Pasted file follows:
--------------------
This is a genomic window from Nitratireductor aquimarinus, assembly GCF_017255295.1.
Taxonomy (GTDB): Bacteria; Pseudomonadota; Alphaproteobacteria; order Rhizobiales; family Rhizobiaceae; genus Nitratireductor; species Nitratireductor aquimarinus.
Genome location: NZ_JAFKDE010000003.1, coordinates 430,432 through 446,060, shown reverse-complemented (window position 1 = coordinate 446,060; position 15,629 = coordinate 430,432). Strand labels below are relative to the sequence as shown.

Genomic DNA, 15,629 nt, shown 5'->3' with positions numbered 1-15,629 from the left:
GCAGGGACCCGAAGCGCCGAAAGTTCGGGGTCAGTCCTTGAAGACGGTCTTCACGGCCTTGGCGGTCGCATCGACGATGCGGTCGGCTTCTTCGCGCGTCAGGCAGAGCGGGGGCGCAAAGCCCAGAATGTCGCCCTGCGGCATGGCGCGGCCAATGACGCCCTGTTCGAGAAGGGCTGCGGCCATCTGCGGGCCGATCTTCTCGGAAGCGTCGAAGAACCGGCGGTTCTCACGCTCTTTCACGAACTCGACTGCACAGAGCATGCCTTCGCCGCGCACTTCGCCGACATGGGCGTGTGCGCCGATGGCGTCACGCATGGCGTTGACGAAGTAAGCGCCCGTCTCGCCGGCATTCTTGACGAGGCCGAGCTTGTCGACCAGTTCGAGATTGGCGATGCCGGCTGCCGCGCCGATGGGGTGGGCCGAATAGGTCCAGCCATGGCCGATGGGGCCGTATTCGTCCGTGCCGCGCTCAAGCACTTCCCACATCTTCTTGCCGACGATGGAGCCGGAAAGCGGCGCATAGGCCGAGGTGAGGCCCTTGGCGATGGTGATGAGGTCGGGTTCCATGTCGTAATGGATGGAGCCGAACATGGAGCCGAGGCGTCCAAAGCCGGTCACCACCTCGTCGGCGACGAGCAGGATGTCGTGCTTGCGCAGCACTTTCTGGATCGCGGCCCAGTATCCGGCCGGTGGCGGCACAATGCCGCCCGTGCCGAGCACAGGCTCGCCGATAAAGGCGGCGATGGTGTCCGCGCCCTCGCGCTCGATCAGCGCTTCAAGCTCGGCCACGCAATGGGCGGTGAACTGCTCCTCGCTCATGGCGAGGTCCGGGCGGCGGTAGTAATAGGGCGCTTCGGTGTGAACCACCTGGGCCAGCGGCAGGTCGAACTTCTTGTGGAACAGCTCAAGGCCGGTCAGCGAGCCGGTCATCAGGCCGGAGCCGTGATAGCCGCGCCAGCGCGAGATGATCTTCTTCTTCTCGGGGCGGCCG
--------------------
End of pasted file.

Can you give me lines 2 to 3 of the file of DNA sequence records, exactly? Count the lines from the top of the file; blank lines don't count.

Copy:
Taxonomy (GTDB): Bacteria; Pseudomonadota; Alphaproteobacteria; order Rhizobiales; family Rhizobiaceae; genus Nitratireductor; species Nitratireductor aquimarinus.
Genome location: NZ_JAFKDE010000003.1, coordinates 430,432 through 446,060, shown reverse-complemented (window position 1 = coordinate 446,060; position 15,629 = coordinate 430,432). Strand labels below are relative to the sequence as shown.